I know I said it yesterday but it bears repeating: I am so grateful to everyone who took the time to read my post on the Special K challenge. The response I received was overwhelming and I am still trying to process it. I’ve pinched myself multiple times over the course of the past day, but so far I haven’t woken up. I guess I should probably stop pinching, that spot is getting kind of bruised (okay, so maybe that wasn’t funny. Moving on).
It’s been my experience that women tend to have difficult relationships with their bodies–I mean, this has pretty much become a cliché, evident in jokes about the dangers of answering when a woman says, “Does this make me look fat?”, assumptions that having to try on or buy a bathing suit is inevitably traumatic, and even vanity sizing in all kinds of clothing stores–and reading through the comments both here and on Jezebel really solidified that belief for me. We’re bombarded with so many messages that equate our weight and appearance with our worth as people that it’s hard to imagine that any woman could escape having some kind of negative feeling about her body. The undercurrent of frustration that runs through the comments this post received demonstrates, I think, how tired we all are of being subjected to the amount of scrutiny we deal with on a daily basis. This scrutiny comes from all kinds of sources: marketing and advertising campaigns (as the Special K challenge so readily demonstrates), the media, television, movies, and magazines, from other women, and (sometimes most destructively) from ourselves.
Personally, I think it’s time we tried something different. Rather than subject ourselves to scrutiny, judgment, and criticism, I say we adopt a different tactic.
This is my body. To be entirely honest, when I look at this picture, I wince a little bit (actually, a lot). Why? Because I see every single flaw. I’m not sure what you think when you look at this image, but when I do, I see: a disproportionate body, a tummy that could use some toning, thick thighs, large hips, and sausage arms. Whether or not any of those terms actually describe my body is irrelevant. What’s important is that it takes effort for me to look at the picture above and think positively about it.
The thing is, though, that there’s absolutely nothing wrong with that body, and there’s absolutely no reason why that body shouldn’t be treated with love and acceptance. After all, it’s my body, and deep down inside I know that no matter what I may tell myself on any given day (today, for example, I didn’t get up early to go running and I feel terrible about it) and no matter what sort of messages I may get from the outside world, I deserve to feel good about myself and treat my body and the rest of me well.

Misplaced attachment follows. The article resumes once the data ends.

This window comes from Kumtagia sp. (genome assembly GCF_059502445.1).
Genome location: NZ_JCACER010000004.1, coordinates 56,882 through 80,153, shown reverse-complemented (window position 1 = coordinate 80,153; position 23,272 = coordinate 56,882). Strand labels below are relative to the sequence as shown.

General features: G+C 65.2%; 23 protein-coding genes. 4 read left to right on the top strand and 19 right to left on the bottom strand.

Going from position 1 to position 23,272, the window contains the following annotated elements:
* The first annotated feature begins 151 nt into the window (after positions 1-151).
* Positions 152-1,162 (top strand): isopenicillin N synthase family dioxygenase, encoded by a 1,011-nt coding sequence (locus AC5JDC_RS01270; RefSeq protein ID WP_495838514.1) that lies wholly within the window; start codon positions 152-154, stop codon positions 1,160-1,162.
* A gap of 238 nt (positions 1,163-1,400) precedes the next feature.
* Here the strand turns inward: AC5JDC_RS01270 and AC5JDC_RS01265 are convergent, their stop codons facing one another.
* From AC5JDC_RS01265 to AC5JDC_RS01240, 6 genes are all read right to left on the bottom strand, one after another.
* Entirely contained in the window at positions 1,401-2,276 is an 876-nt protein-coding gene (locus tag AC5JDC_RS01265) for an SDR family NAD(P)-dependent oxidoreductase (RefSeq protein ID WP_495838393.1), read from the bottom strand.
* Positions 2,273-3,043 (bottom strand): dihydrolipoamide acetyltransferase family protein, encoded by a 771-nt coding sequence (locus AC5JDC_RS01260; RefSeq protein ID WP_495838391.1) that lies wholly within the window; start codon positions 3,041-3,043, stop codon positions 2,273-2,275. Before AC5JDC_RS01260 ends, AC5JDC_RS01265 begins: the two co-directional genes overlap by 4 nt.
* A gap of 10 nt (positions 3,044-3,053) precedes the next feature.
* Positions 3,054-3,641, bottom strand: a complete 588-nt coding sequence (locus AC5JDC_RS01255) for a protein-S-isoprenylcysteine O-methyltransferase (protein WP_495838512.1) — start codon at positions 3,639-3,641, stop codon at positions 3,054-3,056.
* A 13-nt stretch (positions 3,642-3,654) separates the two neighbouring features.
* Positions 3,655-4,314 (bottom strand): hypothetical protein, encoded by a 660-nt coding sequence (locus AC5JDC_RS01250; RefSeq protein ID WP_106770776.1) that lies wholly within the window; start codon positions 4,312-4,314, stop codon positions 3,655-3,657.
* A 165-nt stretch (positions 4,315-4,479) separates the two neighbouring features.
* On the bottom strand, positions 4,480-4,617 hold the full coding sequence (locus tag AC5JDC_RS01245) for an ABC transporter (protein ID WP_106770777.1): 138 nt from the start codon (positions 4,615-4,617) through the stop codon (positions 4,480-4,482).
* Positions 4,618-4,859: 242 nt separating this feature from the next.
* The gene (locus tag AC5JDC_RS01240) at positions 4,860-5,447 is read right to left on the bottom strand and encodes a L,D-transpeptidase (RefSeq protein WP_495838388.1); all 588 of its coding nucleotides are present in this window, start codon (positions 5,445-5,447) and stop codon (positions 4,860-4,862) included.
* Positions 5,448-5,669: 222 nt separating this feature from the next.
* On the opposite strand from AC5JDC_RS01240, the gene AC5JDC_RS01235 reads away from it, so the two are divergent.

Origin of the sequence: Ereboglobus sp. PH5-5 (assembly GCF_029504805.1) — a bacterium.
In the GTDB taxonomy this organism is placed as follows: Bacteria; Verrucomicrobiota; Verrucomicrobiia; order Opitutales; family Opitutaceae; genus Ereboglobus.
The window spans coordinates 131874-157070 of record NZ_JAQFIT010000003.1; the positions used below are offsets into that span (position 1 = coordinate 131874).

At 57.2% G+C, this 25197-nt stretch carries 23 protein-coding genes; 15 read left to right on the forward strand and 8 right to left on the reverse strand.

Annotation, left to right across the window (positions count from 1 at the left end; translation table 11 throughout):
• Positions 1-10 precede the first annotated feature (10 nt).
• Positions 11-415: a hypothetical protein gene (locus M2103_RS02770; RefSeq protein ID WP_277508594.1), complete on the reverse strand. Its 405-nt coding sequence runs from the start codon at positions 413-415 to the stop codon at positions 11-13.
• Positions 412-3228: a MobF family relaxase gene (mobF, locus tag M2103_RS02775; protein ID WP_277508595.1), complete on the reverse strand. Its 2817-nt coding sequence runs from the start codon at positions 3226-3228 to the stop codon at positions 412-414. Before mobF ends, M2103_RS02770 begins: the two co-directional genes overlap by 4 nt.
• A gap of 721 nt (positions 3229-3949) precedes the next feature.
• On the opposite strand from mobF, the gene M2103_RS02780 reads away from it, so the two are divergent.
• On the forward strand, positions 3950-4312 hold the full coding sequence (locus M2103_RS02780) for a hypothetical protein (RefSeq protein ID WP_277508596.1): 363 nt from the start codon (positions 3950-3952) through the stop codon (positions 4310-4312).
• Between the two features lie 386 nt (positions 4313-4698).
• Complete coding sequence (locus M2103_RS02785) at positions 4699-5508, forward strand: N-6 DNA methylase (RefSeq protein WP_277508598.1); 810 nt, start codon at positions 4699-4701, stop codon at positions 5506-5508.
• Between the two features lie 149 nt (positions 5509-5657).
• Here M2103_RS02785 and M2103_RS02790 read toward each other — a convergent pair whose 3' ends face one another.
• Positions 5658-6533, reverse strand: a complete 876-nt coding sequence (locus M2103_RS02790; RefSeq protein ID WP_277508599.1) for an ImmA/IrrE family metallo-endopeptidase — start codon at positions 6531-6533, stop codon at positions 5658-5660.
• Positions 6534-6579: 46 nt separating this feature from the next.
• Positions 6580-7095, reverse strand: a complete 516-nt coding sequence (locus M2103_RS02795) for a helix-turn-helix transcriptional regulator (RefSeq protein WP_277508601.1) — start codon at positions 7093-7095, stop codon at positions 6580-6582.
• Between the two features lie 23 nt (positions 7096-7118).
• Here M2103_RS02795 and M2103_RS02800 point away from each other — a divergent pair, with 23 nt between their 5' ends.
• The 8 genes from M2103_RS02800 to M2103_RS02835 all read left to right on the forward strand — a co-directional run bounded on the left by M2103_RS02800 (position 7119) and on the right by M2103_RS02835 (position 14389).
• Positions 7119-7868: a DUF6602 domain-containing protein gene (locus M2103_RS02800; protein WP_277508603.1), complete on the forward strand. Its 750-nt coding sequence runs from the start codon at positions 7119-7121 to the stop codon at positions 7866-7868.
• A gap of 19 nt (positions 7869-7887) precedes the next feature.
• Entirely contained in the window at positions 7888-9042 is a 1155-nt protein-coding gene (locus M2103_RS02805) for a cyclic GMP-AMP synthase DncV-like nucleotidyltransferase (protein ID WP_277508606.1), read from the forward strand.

Everyone has their flaws, nobody is perfect. It’s fine to want to work on your flaws or make improvements. But doing so shouldn’t preclude your appreciating your body for what it is, right now. Don’t wait until you’ve lost the five, ten, or fifty pounds you’ve been working on taking off; don’t wait until you’ve run a 5k or a marathon; don’t wait until you’ve completed your New Year’s Resolutions; don’t even wait until tomorrow. Promise yourself now that you will work toward loving yourself unconditionally, and accepting the things you don’t like, and even the things you hate about yourself. No matter who you are, what you struggle with, and how you feel about your body, you are worthy of your love and the love of others. Your self-worth should not be based on anything other than the fact that you are a wonderful person.
It is in this spirit of acceptance that I’d like to start Embrace:Me, a project designed to encourage body confidence and treating yourself with a healthy, accepting attitude. I feel strongly that by adopting a more positive attitude toward our own bodies, we can combat the effects of the pressure we feel from external sources, and from ourselves. To show your support for Embrace:Me, I would love to hear your stories–stories of accomplishments, of body confidence, of anything that makes you feel good about yourself. Maybe even a story about why you don’t have to justify your reasons for embracing the person you are to anyone else. Feel free to email me your stories at icametorun (at) gmail (dot) com, send me a link to them via twitter (@icametorun), or send me a message through Facebook. Ultimately, I would like to share your story here on my blog. Let’s use this positivity to counter the frustration we all feel as a result of the things that make our relationships with our bodies difficult.
Tomorrow I’ll be speaking on the phone with someone from Kellogg’s about the Special K challenge. I really think that this is an opportunity to increase awareness about all kinds of issues related to self-confidence and body image, and I sincerely hope that we can all continue to work toward bringing these issues to light.